Autoimmune thyroid disease (AITD) is characterized by immune attacks on the person's own thyroid. Hashimoto's thyroiditis (HT) is a subtype of AITD and is a common cause of hypothyroidism and related symptoms. Regulatory B (Breg) cells can express interleukin 10 (IL-10) and have recently emerged as a critical participant in suppression pathogenic inflammation and promoting peripheral tolerance. The role of Breg cells in HT is not yet clear. In this study, we first examined the IL-10 production by B cells in healthy controls and HT patients, and found that the healthy control B cells demonstrated significantly higher IL-10 expression than HT B cells after CpG stimulation. In both groups, the IL-10-producing B cells were highly enriched in the CD24(+)CD38(+) compartment. However, compared to healthy controls, HT patients presented higher levels of circulating CD24(+)CD38(+) B cells, but lower percentage of IL-10(+) cells in the CD24(+)CD38(+) B cell compartment. In healthy controls, we performed coculture experiments of T cells with autologous total B cells, CD24(+)CD38(+) B cells, and non-CD24(+)CD38(+) B cells, and found significantly lower T cell proliferation as well as tumor necrosis factor (TNF) and interferon gamma (IFN-γ) production in cell cultures containing CD24(+)CD38(+) B cells. In contrast, the HT CD24(+)CD38(+) B cells demonstrated reduced capacity in suppressing T cell proliferation and did not suppress TNF and IFN-γ production. This lack of inhibitory activity in HT CD24(+)CD38(+) B cells was related to a lack of IL-10, since addition of exogenous IL-10 in CD24(+)CD38(+) B cell-T cell coculture significantly suppressed the proliferation of T cells and reduced proinflammatory cytokine secretion. Together, our study identified an upregulation of CD24(+)CD38(+) B cells but a downregulation in their regulatory activity in HT patients. Copyright © 2017 Elsevier Ltd. All rights reserved.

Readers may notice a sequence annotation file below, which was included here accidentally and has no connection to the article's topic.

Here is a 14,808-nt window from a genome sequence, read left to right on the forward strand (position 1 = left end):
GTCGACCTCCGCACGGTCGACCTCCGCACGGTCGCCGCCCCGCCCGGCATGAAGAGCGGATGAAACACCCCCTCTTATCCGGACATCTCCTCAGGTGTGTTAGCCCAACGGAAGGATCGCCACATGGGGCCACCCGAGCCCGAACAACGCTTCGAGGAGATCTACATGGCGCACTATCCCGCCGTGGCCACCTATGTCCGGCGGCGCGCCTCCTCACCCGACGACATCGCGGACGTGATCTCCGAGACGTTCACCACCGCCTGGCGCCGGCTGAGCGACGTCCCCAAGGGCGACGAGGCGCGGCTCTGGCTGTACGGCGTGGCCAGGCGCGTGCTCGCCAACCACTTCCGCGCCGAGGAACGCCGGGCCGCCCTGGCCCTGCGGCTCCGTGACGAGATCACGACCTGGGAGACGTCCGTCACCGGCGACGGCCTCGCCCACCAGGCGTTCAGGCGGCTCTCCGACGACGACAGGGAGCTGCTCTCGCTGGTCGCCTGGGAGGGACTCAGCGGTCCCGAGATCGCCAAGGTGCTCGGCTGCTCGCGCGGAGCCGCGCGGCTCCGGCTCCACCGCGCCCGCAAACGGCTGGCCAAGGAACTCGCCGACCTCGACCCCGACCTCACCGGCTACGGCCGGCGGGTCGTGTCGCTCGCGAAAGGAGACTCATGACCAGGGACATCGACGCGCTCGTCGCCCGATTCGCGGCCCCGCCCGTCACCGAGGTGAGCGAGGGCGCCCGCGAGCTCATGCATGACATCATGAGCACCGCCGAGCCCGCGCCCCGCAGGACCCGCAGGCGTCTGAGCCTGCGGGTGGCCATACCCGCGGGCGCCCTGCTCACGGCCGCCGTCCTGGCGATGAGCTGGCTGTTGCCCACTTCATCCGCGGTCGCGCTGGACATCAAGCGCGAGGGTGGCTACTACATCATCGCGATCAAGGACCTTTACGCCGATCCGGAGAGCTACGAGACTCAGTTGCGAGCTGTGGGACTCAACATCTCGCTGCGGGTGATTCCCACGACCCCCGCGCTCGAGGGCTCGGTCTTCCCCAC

Duex, Jason E; Owens, Charles; Chauca-Diaz, Ana; Dancik, Garrett M; Vanderlinden, Lauren A; Ghosh, Debashis; Leivo, Mariah Z; Hansel, Donna E; Theodorescu, Dan
Elevated tumor expression of the cell surface GPI-linked CD24 protein signals poor patient prognosis in many tumor types. However, some cancer cells selected to be negative for surface CD24 (surCD24(-)) still retain aggressive phenotypes in vitro and in vivo Here, we resolve this apparent paradox with the discovery of biologically active, nuclear CD24 (nucCD24) and finding that its levels are unchanged in surCD24(-) cells. Using the complementary techniques of biochemical cellular fractionation and immunofluorescence, we demonstrate a signal for CD24 in the nucleus in cells from various histologic types of cancer. Nuclear-specific expression of CD24 (NLS-CD24) increased anchorage-independent growth in vitro and tumor formation in vivo Immunohistochemistry of patient tumor samples revealed the presence of nucCD24, whose signal intensity correlated positively with the presence of metastatic disease. Analysis of gene expression between cells expressing CD24 and NLS-CD24 revealed a unique nucCD24 transcriptional signature. The median score derived from this signature was able to stratify overall survival in four patient datasets from bladder cancer and five patient datasets from colorectal cancer. Patients with high scores (more nucCD24-like) had reduced survival. These findings define a novel and functionally important intracellular location of CD24; they explain why surCD24(-) cells can remain aggressive, and they highlight the need to consider nucCD24 in both fundamental research and therapeutic development. Cancer Res; 77(18); 4858-67. ©2017 AACR. ©2017 American Association for Cancer Research.
Mackewicz, C E; Ortega, H W; Levy, J A